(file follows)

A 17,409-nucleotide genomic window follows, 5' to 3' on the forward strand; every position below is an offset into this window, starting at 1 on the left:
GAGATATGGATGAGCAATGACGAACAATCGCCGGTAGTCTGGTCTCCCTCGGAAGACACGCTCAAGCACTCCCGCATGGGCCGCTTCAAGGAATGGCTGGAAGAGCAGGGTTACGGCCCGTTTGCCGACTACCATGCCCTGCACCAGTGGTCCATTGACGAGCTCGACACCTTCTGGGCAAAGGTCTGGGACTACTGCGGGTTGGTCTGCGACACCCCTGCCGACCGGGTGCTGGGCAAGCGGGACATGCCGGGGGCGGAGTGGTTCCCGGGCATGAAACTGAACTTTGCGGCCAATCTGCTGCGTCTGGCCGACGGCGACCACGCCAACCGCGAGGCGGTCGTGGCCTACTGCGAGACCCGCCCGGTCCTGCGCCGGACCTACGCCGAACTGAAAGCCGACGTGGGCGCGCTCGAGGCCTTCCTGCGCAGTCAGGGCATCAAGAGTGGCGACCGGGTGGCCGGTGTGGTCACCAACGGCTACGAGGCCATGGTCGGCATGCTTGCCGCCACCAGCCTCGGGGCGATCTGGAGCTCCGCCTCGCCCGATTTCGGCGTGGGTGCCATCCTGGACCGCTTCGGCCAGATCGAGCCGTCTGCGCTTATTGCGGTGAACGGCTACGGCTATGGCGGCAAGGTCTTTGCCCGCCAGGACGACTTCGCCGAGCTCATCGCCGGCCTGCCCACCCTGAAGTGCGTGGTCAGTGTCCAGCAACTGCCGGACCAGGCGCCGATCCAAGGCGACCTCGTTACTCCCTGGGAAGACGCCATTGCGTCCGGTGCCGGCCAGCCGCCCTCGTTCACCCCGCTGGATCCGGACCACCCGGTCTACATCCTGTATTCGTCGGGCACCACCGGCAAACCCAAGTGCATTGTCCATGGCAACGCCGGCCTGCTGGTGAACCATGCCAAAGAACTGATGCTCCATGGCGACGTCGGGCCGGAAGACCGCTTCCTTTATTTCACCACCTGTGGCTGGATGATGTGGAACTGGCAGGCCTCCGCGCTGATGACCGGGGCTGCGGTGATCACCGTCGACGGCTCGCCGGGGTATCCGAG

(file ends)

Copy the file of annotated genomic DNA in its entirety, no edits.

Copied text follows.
A 17,409-nucleotide genomic window follows, 5' to 3' on the forward strand; every position below is an offset into this window, starting at 1 on the left:
GAGATATGGATGAGCAATGACGAACAATCGCCGGTAGTCTGGTCTCCCTCGGAAGACACGCTCAAGCACTCCCGCATGGGCCGCTTCAAGGAATGGCTGGAAGAGCAGGGTTACGGCCCGTTTGCCGACTACCATGCCCTGCACCAGTGGTCCATTGACGAGCTCGACACCTTCTGGGCAAAGGTCTGGGACTACTGCGGGTTGGTCTGCGACACCCCTGCCGACCGGGTGCTGGGCAAGCGGGACATGCCGGGGGCGGAGTGGTTCCCGGGCATGAAACTGAACTTTGCGGCCAATCTGCTGCGTCTGGCCGACGGCGACCACGCCAACCGCGAGGCGGTCGTGGCCTACTGCGAGACCCGCCCGGTCCTGCGCCGGACCTACGCCGAACTGAAAGCCGACGTGGGCGCGCTCGAGGCCTTCCTGCGCAGTCAGGGCATCAAGAGTGGCGACCGGGTGGCCGGTGTGGTCACCAACGGCTACGAGGCCATGGTCGGCATGCTTGCCGCCACCAGCCTCGGGGCGATCTGGAGCTCCGCCTCGCCCGATTTCGGCGTGGGTGCCATCCTGGACCGCTTCGGCCAGATCGAGCCGTCTGCGCTTATTGCGGTGAACGGCTACGGCTATGGCGGCAAGGTCTTTGCCCGCCAGGACGACTTCGCCGAGCTCATCGCCGGCCTGCCCACCCTGAAGTGCGTGGTCAGTGTCCAGCAACTGCCGGACCAGGCGCCGATCCAAGGCGACCTCGTTACTCCCTGGGAAGACGCCATTGCGTCCGGTGCCGGCCAGCCGCCCTCGTTCACCCCGCTGGATCCGGACCACCCGGTCTACATCCTGTATTCGTCGGGCACCACCGGCAAACCCAAGTGCATTGTCCATGGCAACGCCGGCCTGCTGGTGAACCATGCCAAAGAACTGATGCTCCATGGCGACGTCGGGCCGGAAGACCGCTTCCTTTATTTCACCACCTGTGGCTGGATGATGTGGAACTGGCAGGCCTCCGCGCTGATGACCGGGGCTGCGGTGATCACCGTCGACGGCTCGCCGGGGTATCCGAG